Background of Fluorescence and Stereology Integration
By Darren Tran and Peter R. Mouton.
Immunofluorescent staining offers a range of benefits over conventional immunostaining, including: higher signal: noise (S:N); superior spatial resolution; specific co-labeling of multiple objects in the same sections; and direct correlation between fluorescence intensity and antigen concentration in tissue sections.
During Customer Discovery interviews in preparation for deployment of our AI-based Fully Automatic Stereology Technology (FAST®), a significant number of current and future SRC customers evinced an interest in expanding this NSF-funded approach to automatic quantification of fluorescent images. To address this unmet need, SRC Biosciences has entered into collaboration with industry partners, i.e., global providers of microscopes for wide-field deconvolution and confocal imaging to develop FluoroStereologer, the first approach that combines deep learning with the optical fractionator and other unbiased stereology methods.
This expansion of AI to immunofluorescent-stained cells and subcellular structures will establish a new state-of-the-art approach for stereology quantification of Number, Volume, Surface Area, Length and Variation that covers the full spectrum of low-to-high resolutions possible with fluorescent imaging.
Figure 1: Fluorescence microscopy performed to visualize an aggregation of cells.
How does FluoroStereologer work?
Image Capture (SRC). In step 1, our experts will outline an anatomically defined region in 8 to 12 sections containing high signal: noise (S:N) images of immunofluorescent-stained biological targets, e.g., fluorescent cells, endosomes, mitochondria. In step 2, the software will drive the microscope’s motorized XYZ stage to capture ~ 100 to 150 images or images stacks, e.g., disector stacks inside the outlined region. These images will be captured at cellular (40x) or subcellular (60-100x) resolutions, depending on needs of the project.
AI-based Deep learning (SRC). In step 3, our histology experts will generate a set of “ground truth” images by annotating (clinking an “x”) on the targets of interest, thereby generating a “training set” for deep learning. In step 4, our software development team will use these annotated images to train a “model” that will learn to automatically recognize the annotated targets. In the final step, we will validate the model by comparing the accuracy of the deep learning data with that collected from the same images using manual stereology. Minimum performance standards relative to manual stereology of the same images are high accuracy (< 5% error); 100% reproducibility (Test/Retest); and high efficiency (10-20x faster).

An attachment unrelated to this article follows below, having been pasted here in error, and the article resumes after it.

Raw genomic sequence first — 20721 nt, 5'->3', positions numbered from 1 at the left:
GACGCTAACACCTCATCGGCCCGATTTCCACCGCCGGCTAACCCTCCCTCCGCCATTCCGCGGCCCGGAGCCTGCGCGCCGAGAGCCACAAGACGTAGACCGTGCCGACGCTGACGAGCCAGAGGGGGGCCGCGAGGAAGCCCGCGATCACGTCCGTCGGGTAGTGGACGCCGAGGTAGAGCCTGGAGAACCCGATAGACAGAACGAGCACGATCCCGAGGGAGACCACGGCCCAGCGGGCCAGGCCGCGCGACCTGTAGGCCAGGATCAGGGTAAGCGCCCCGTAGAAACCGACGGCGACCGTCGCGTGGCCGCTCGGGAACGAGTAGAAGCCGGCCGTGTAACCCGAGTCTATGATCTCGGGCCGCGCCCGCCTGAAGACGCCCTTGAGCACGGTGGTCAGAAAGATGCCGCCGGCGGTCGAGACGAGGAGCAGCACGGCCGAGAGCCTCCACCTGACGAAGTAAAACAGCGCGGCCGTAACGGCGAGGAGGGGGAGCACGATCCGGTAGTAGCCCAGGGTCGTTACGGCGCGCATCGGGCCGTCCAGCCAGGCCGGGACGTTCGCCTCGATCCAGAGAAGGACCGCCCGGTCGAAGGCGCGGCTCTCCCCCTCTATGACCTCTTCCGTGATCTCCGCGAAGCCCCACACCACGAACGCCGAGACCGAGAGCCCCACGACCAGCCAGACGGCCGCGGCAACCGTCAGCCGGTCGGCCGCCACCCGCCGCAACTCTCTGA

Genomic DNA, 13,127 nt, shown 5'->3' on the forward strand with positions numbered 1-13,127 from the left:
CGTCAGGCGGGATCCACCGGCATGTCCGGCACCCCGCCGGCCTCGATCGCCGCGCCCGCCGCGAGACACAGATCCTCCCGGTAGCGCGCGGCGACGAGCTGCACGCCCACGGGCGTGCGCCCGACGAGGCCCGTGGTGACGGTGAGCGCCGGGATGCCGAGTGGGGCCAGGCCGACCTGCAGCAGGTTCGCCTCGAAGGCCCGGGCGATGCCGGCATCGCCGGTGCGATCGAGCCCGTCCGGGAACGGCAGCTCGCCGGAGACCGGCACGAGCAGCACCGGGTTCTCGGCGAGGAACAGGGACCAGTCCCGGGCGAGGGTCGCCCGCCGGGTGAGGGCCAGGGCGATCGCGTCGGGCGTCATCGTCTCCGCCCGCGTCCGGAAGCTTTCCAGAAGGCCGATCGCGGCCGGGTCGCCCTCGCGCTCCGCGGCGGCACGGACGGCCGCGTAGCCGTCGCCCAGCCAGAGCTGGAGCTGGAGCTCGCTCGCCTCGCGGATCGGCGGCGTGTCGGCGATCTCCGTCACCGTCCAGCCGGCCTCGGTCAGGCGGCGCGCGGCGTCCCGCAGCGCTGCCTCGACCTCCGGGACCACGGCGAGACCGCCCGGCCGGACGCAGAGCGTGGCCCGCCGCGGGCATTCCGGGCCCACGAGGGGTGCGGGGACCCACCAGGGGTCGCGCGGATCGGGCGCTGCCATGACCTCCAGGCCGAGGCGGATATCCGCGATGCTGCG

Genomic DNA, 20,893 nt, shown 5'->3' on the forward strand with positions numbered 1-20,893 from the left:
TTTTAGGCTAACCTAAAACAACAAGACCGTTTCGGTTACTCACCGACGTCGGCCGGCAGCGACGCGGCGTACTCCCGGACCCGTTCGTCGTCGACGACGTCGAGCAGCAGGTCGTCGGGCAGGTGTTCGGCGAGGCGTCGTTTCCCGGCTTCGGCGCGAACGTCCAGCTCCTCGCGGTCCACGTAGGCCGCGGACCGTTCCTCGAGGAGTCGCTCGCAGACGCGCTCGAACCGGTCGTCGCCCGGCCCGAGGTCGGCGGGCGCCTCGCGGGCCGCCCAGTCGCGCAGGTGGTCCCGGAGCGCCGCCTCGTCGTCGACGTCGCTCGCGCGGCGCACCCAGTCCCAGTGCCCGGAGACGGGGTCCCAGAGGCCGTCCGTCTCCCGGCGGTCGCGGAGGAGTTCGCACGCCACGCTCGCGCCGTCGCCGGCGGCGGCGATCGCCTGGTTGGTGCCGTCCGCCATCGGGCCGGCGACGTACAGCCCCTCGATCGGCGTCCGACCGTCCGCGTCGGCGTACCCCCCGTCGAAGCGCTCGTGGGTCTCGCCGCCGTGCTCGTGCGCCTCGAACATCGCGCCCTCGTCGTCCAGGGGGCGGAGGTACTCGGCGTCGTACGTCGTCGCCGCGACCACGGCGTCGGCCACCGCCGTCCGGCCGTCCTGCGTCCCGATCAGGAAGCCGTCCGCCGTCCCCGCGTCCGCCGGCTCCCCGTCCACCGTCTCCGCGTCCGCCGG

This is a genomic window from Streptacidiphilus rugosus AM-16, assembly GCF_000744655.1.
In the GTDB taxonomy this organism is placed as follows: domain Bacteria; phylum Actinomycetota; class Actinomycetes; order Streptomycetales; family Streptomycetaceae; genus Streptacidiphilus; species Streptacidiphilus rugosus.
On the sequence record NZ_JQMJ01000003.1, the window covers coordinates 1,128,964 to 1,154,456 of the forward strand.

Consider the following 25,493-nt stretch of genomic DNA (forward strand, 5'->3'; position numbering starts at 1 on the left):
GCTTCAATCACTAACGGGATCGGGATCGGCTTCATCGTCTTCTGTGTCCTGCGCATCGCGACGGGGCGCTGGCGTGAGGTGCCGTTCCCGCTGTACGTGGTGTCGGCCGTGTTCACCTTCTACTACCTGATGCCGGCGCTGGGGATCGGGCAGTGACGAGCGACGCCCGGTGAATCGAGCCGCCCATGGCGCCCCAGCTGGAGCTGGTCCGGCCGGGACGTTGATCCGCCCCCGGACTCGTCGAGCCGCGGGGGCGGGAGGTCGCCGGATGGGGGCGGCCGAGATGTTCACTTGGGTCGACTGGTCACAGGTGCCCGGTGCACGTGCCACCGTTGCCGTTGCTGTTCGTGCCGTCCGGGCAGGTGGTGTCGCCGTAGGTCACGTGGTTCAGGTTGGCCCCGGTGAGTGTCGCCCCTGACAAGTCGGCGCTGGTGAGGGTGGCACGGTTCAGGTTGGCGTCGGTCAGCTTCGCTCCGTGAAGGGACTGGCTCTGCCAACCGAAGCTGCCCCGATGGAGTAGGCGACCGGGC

Figure 2: Fluorescence microscopy performed to visualize objects of interest in a ball cluster.
How will FluoroStereologer work for end-users:
The end-user will use FluoroStereologer in a two-step process. First, the user will capture similarly immunofluorescent-stained images from an anatomically defined region. Second, the validated model will quantify the targets in one of two modes: semi-automatic (with user approval) or fully automatic (without user approval). The FluoroStereologer will allow the end-user to check accuracy on a sub-sample or all images by manual stereology on the same study images. The final results will provide study results, e.g., total cell number by automatic and manual methods, as well as coefficient of error (CE) for all stereology estimates and descriptive statistics (mean, SD, SEM) for the study.
For more information, see our blog post on fluorescence, titled: Seeing with Colors.
Reference: Mouton, P.R. (2002) Principles and Practices of Unbiased Stereology: An Introduction For Bioscientists. The Johns Hopkins University Press, Baltimore, MD.